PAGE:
“Bad Medicine 1 of 4: The Broken Heart of the World” (No Spoilers)
Well, it’s no secret that I write this review within a day of hearing about the demise of the Wildstorm imprint. So needless to say, it made reading this bitter-sweet. It was a really good issue but now more than before do I really feel like I’m reading about the end of the world.
The reveal of who Aeon may seem to most that it came out of left field. But one thing about World’s End is that it definitely has catered to long-time fans. Even after hearing the villain’s true name, it was a little insert a few panels later that solidified for me who it really was. Since we already got to see many of the major Wildstorm villains appear in World’s End I had no idea who this might be. I was a little underwhelmed but I think it’s cool that Beechen took something left over from a past Wildstorm book and decided to use it here.
“Beware the Ides of March” (No Spoilers)
Stuart C. Paul and Christian Duce deliver another beautiful issue in this intriguing mini-series. Paul’s writing is flawless and Duce’s art continues to be amazing as we get arguably one of the most unique takes on one of the most infamous assassinations in history.
Paul’s skills as a writer shine here as the pacing is excellent. He is able to pack so much story into these issues so far that I really feel like I’m getting my money’s worth reading this comic. In a 32-page comic that only has 22-pages of actual story (standard because of the ads) you feel like you get twice as much story. I’d liken it to what Adam Beechen is doing over in Wildcats.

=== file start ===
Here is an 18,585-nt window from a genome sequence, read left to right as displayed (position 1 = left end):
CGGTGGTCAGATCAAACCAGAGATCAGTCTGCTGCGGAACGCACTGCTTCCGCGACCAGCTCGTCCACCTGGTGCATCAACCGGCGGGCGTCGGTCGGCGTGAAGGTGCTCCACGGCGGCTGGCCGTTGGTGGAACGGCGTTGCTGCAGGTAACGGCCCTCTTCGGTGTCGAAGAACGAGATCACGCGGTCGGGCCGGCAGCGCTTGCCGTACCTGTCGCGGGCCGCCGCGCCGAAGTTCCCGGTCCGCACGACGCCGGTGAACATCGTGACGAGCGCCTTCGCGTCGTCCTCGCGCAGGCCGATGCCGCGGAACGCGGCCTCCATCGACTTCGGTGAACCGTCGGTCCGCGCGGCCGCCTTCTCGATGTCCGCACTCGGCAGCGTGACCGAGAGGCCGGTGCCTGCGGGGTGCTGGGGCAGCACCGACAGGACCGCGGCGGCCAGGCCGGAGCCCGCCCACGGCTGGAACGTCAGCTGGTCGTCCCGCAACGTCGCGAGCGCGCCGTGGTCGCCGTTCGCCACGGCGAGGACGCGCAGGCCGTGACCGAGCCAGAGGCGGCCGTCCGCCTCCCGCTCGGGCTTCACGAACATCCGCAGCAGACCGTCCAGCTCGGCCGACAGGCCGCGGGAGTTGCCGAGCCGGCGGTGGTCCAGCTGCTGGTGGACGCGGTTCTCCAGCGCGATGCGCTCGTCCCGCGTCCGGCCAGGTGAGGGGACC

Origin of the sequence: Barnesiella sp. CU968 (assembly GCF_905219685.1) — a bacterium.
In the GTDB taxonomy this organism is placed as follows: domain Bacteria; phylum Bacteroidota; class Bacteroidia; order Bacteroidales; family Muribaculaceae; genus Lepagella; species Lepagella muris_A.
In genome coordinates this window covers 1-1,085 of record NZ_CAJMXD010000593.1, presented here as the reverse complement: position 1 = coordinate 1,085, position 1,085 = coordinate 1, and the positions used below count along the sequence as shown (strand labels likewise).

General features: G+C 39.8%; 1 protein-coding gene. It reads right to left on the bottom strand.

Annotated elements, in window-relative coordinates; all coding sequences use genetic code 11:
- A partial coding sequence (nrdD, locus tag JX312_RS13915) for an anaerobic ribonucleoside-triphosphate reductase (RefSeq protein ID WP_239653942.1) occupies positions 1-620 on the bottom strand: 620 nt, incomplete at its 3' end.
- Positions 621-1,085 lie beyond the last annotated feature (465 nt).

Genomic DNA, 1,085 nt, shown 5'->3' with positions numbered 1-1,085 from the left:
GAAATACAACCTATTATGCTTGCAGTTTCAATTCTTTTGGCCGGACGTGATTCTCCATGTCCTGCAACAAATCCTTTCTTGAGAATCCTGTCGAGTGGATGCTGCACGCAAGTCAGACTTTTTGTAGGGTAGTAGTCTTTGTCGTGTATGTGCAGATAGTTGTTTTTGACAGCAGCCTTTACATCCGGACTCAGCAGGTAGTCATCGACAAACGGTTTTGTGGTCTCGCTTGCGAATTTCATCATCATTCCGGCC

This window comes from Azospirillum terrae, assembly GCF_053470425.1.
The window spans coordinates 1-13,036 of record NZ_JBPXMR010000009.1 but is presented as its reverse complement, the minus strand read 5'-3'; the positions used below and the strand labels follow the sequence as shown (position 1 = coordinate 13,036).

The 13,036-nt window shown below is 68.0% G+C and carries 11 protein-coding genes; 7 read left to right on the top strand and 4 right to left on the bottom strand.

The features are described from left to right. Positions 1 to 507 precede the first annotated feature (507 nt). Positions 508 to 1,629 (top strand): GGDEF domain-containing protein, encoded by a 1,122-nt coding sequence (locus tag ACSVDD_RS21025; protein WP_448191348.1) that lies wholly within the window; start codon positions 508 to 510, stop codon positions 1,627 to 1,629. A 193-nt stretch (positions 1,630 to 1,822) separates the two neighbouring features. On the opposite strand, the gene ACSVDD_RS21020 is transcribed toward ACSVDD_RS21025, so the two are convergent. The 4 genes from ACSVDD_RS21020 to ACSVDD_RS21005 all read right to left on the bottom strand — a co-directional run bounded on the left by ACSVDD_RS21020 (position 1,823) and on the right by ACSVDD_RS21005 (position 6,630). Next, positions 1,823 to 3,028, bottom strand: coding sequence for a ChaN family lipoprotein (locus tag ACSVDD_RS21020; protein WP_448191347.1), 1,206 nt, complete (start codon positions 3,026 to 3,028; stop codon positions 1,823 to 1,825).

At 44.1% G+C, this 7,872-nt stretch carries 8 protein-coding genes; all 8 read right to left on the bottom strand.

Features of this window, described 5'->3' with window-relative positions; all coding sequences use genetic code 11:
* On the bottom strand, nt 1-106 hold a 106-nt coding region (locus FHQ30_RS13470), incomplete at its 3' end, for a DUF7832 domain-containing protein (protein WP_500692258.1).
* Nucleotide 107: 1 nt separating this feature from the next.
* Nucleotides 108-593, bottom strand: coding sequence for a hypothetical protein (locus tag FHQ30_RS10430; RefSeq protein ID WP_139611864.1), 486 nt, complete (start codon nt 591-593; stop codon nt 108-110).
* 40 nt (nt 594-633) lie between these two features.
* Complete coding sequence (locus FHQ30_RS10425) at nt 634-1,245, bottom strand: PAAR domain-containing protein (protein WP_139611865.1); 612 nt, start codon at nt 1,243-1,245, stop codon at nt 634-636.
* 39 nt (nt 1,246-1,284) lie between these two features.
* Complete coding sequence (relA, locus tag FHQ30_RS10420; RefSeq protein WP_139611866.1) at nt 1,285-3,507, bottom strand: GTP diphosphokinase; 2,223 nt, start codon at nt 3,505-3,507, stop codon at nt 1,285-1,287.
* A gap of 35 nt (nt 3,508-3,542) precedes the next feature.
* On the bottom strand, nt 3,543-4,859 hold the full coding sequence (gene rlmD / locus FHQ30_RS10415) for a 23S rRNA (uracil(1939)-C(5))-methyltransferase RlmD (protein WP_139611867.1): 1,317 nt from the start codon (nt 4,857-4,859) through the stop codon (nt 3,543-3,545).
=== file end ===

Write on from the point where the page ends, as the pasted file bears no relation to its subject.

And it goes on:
“Desert Storms” (No Spoilers)
Wow! If you are a long time Wildstorm fan like me there are a ton of references and appearances in here that will make you giddy! Much like Christos Gage did in his run, Adam Beechen is finding great ways to incorporate old characters we haven’t seen in years.
Beechen is still juggling several stories but for the most part we get two stories here with two distinct themes. One is the more epic story involving the mysterious character Aeon and the majority of the other heroes. But the second is a more personal story as Warblade takes the nurse who helped him when he was wounded and they go to Earth to find her family. In the midst of all the grandness of the Aeon story, the Warblade story is more down to Earth and very human. I hope your heart is prepared for the outcome.
“Rome Of Shadow, Rome Of Light” (No Spoilers)
Here we’ve got a fresh offering from two new creators. As far as I understand, this is both Stuart C. Paul and Christian Duce’s first foyer into comics. I have to say, they’re beginning their comics career with a bang with this series.
I’m going to start with Christian Duce’s art. It is gorgeous! Combine that with Carlos Badilla’s moody coloring and you’ve got the perfect setting for this dark tale. Duce’s art is incredibly detailed, even when he’s drawing the city of ancient Rome. Duce also has a realistic style so it fits the story well, almost like a movie. Each shot is well chosen and believably conveys each scene as we progress through the story. He even does a good job of giving each character some defining facial features which makes it easier to distinguish them in an issue that is heavy on characters.